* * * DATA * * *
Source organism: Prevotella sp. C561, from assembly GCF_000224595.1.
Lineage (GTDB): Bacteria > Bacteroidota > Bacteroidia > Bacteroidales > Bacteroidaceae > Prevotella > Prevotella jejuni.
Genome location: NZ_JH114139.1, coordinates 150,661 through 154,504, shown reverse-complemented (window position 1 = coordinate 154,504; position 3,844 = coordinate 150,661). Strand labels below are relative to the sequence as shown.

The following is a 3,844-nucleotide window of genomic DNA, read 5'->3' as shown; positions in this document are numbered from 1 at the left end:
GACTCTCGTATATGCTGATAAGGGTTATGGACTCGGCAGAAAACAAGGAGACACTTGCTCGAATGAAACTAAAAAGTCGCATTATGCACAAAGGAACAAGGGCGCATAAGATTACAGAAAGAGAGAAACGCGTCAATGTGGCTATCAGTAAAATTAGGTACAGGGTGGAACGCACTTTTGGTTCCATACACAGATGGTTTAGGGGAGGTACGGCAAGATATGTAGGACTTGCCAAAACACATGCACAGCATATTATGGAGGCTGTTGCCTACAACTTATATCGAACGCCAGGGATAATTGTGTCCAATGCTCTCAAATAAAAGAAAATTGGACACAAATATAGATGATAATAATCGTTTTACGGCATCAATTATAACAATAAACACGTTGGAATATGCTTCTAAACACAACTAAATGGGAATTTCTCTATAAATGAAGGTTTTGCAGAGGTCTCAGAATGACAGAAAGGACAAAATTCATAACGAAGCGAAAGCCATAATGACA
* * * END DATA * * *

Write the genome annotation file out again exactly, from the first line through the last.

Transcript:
Source organism: Prevotella sp. C561, from assembly GCF_000224595.1.
Lineage (GTDB): Bacteria > Bacteroidota > Bacteroidia > Bacteroidales > Bacteroidaceae > Prevotella > Prevotella jejuni.
Genome location: NZ_JH114139.1, coordinates 150,661 through 154,504, shown reverse-complemented (window position 1 = coordinate 154,504; position 3,844 = coordinate 150,661). Strand labels below are relative to the sequence as shown.

The following is a 3,844-nucleotide window of genomic DNA, read 5'->3' as shown; positions in this document are numbered from 1 at the left end:
GACTCTCGTATATGCTGATAAGGGTTATGGACTCGGCAGAAAACAAGGAGACACTTGCTCGAATGAAACTAAAAAGTCGCATTATGCACAAAGGAACAAGGGCGCATAAGATTACAGAAAGAGAGAAACGCGTCAATGTGGCTATCAGTAAAATTAGGTACAGGGTGGAACGCACTTTTGGTTCCATACACAGATGGTTTAGGGGAGGTACGGCAAGATATGTAGGACTTGCCAAAACACATGCACAGCATATTATGGAGGCTGTTGCCTACAACTTATATCGAACGCCAGGGATAATTGTGTCCAATGCTCTCAAATAAAAGAAAATTGGACACAAATATAGATGATAATAATCGTTTTACGGCATCAATTATAACAATAAACACGTTGGAATATGCTTCTAAACACAACTAAATGGGAATTTCTCTATAAATGAAGGTTTTGCAGAGGTCTCAGAATGACAGAAAGGACAAAATTCATAACGAAGCGAAAGCCATAATGACA